Abstract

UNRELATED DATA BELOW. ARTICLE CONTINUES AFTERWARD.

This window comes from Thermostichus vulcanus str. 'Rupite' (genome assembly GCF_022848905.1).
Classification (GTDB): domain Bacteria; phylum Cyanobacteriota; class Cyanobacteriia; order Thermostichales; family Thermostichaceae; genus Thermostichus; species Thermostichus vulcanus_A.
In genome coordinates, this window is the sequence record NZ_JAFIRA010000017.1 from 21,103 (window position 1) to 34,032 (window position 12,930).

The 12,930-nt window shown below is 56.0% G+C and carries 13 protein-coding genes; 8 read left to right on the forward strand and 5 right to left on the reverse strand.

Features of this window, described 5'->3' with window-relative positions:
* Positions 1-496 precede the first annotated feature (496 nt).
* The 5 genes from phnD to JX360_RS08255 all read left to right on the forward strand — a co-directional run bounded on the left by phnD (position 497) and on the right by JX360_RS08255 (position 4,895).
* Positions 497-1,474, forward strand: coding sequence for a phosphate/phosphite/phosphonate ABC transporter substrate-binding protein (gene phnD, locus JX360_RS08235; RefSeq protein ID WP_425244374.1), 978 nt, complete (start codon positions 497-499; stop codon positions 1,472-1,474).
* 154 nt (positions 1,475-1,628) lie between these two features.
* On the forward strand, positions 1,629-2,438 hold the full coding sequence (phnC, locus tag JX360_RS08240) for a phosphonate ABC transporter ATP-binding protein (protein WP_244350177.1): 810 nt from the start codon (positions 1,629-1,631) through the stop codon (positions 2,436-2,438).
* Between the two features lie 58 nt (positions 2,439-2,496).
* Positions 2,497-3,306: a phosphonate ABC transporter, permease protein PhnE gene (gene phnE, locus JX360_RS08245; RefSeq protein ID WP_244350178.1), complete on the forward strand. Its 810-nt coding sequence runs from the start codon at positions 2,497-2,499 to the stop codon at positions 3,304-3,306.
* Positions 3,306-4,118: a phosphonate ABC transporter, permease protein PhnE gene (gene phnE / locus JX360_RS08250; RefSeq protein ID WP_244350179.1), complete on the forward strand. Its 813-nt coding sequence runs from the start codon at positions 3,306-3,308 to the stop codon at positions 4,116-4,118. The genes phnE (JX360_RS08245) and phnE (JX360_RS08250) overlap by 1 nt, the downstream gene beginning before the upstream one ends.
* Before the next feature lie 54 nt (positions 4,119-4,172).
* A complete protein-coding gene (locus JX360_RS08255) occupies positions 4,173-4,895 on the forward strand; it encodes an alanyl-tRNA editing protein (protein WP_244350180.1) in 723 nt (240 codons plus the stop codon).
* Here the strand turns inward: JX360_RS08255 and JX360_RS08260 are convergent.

Reconsideration of the nature of zooids in trepostomate Bryozoa defines them as physically connected and asexually replicated colony members that housed systems of organs necessary to perform vital functions for the colonies. Zooids known to contain organs in trepostomes are limited to autozooids, the requisite feeding and sexual units, and polymorphs, including macrozooids and two rare zooids of unknown function. Other colony structures are extrazooidal and remain outside zooidal boundaries throughout colony life. They include the commonly occurring mesopores, exilapores, and styles. This two-part morphologic division of colonies reveals two correlated functions. The essential autozooids dominated the growth patterns and physiology of trepostome colonies; the extrazooidal parts grew concurrently and passively to connect autozooids and to support and strengthen colonies.

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